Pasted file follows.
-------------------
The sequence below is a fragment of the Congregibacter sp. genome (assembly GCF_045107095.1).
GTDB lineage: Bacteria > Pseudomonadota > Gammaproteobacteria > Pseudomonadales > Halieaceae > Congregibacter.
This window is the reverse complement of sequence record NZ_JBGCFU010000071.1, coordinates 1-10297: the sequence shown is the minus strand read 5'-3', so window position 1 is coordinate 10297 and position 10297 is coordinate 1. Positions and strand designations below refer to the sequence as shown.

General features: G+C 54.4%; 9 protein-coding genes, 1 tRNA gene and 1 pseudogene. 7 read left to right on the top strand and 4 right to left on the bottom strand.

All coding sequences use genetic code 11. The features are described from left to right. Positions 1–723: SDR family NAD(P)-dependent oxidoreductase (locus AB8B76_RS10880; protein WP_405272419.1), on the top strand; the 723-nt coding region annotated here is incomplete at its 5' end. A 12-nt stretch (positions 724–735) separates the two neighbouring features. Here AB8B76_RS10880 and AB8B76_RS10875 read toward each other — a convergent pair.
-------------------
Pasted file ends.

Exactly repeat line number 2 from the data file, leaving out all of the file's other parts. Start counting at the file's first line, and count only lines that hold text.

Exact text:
GTDB lineage: Bacteria > Pseudomonadota > Gammaproteobacteria > Pseudomonadales > Halieaceae > Congregibacter.